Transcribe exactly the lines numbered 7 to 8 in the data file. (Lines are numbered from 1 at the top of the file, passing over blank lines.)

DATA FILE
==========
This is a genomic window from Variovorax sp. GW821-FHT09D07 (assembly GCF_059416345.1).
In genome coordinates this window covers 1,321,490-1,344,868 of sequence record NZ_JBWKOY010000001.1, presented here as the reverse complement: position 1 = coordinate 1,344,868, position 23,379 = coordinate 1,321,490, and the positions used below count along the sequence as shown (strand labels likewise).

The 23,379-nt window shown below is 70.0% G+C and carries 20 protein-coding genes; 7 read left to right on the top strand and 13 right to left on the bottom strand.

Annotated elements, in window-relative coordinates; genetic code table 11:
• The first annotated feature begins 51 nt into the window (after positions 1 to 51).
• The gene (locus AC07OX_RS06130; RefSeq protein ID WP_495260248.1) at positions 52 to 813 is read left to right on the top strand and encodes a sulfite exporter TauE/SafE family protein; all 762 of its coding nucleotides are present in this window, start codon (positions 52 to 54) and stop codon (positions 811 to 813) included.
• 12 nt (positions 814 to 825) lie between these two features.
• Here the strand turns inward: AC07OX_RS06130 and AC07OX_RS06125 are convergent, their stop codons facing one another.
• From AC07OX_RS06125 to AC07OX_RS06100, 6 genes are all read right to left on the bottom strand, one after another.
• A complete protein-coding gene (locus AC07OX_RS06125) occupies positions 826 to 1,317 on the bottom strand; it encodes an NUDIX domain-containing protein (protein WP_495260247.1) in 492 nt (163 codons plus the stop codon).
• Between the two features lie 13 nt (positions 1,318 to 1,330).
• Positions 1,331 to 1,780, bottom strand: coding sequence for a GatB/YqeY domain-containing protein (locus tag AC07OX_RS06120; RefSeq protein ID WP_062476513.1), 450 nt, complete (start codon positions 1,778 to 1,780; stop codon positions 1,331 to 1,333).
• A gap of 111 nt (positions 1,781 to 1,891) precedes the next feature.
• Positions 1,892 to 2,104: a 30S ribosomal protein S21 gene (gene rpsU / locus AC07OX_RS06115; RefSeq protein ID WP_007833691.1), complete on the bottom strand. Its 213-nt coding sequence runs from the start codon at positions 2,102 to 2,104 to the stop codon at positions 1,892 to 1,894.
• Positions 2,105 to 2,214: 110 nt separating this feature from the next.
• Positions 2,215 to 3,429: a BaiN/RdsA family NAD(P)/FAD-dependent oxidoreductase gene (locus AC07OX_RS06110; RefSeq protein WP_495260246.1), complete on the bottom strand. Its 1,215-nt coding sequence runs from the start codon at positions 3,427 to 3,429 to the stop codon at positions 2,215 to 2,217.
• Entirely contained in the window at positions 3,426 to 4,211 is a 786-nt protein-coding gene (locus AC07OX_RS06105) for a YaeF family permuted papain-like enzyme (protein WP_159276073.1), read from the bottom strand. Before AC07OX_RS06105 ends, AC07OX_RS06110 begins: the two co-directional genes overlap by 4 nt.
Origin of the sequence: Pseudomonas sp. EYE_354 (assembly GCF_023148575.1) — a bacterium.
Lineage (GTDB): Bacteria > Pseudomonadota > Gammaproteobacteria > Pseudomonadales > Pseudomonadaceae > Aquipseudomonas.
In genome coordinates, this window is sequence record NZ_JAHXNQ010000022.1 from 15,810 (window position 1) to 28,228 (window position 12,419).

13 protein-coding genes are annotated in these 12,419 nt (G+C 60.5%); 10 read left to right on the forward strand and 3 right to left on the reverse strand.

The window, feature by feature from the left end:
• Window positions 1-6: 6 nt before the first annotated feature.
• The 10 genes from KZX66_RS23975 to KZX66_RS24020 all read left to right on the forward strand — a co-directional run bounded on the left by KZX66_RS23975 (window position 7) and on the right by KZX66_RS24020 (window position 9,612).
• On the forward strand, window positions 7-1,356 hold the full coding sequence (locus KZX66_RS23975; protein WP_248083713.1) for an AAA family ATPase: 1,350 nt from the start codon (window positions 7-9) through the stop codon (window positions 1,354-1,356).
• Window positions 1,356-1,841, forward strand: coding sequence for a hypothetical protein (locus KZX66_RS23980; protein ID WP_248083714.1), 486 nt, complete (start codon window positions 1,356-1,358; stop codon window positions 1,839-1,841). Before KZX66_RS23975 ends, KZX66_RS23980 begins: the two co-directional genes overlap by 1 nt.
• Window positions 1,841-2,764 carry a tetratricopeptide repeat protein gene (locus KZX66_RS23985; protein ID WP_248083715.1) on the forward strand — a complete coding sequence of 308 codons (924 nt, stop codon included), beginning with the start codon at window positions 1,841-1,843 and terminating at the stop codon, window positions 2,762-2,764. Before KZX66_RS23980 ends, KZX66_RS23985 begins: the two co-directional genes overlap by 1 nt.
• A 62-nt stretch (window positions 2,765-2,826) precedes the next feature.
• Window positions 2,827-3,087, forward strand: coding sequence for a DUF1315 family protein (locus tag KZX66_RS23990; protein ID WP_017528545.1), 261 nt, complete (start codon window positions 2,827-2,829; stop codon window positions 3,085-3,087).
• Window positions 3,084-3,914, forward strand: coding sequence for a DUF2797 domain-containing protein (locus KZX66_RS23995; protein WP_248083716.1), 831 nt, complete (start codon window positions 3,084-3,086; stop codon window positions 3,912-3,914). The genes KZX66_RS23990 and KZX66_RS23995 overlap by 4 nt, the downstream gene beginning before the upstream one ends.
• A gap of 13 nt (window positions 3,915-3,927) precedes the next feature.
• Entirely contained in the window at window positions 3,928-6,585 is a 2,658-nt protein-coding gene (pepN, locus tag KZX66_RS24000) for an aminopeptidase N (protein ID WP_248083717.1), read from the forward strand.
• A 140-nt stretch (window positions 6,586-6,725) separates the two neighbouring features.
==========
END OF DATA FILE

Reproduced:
• 12 nt (positions 814 to 825) lie between these two features.
• Here the strand turns inward: AC07OX_RS06130 and AC07OX_RS06125 are convergent, their stop codons facing one another.